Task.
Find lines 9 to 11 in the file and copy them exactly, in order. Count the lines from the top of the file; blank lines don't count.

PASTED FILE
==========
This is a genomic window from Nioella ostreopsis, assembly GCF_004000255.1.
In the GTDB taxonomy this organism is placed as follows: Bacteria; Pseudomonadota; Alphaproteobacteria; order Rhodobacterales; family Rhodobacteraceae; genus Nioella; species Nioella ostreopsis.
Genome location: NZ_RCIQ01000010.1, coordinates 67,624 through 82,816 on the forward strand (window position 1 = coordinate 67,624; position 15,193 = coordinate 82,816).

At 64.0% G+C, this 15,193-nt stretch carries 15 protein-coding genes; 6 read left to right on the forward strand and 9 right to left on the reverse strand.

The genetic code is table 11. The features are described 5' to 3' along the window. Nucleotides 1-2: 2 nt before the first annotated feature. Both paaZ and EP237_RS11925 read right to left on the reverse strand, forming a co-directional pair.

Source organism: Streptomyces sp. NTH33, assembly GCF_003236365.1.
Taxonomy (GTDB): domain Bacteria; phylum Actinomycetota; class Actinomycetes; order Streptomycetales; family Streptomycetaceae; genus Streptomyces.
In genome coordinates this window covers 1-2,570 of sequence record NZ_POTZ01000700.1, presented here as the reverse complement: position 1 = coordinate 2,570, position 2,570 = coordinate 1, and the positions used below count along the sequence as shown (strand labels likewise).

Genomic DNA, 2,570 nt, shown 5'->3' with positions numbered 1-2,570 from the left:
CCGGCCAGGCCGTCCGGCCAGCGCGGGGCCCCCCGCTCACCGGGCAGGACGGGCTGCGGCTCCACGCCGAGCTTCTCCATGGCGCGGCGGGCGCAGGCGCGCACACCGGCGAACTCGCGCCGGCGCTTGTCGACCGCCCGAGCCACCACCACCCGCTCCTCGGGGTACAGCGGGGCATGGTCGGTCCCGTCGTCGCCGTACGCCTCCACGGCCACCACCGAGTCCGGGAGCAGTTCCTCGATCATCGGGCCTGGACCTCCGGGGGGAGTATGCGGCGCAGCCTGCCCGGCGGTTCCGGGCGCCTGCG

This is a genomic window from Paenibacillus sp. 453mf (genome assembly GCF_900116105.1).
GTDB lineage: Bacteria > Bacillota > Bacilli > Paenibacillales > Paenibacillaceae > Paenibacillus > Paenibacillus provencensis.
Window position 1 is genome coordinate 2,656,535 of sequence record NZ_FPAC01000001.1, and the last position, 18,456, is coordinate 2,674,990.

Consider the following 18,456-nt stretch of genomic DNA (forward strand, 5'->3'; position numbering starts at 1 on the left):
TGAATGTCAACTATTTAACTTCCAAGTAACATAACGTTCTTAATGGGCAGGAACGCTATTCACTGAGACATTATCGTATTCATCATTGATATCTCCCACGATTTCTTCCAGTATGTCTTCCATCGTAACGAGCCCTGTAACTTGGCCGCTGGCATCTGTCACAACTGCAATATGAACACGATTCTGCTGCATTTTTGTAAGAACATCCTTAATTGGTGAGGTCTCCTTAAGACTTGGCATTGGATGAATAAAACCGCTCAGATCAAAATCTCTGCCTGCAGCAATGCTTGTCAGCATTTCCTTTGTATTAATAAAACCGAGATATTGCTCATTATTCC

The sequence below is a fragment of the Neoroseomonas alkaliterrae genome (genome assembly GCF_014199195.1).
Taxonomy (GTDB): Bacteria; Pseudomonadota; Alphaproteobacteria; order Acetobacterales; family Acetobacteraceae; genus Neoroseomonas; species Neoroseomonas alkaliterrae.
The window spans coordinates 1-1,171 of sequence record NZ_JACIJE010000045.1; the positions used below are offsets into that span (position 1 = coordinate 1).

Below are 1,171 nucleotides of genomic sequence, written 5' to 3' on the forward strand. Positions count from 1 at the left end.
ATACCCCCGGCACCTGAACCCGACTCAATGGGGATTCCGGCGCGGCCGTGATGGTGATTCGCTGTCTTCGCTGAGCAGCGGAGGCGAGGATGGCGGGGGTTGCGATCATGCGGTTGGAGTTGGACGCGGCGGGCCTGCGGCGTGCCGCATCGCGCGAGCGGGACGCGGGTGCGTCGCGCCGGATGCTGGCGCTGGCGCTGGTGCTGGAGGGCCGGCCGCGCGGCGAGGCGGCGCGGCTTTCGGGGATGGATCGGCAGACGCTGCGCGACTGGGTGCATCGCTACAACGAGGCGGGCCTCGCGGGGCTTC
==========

Genomic DNA, 2,570 nt, shown 5'->3' with positions numbered 1-2,570 from the left:
CCGGCCAGGCCGTCCGGCCAGCGCGGGGCCCCCCGCTCACCGGGCAGGACGGGCTGCGGCTCCACGCCGAGCTTCTCCATGGCGCGGCGGGCGCAGGCGCGCACACCGGCGAACTCGCGCCGGCGCTTGTCGACCGCCCGAGCCACCACCACCCGCTCCTCGGGGTACAGCGGGGCATGGTCGGTCCCGTCGTCGCCGTACGCCTCCACGGCCACCACCGAGTCCGGGAGCAGTTCCTCGATCATCGGGCCTGGACCTCCGGGGGGAGTATGCGGCGCAGCCTGCCCGGCGGTTCCGGGCGCCTGCG

This is a genomic window from Paenibacillus sp. 453mf (genome assembly GCF_900116105.1).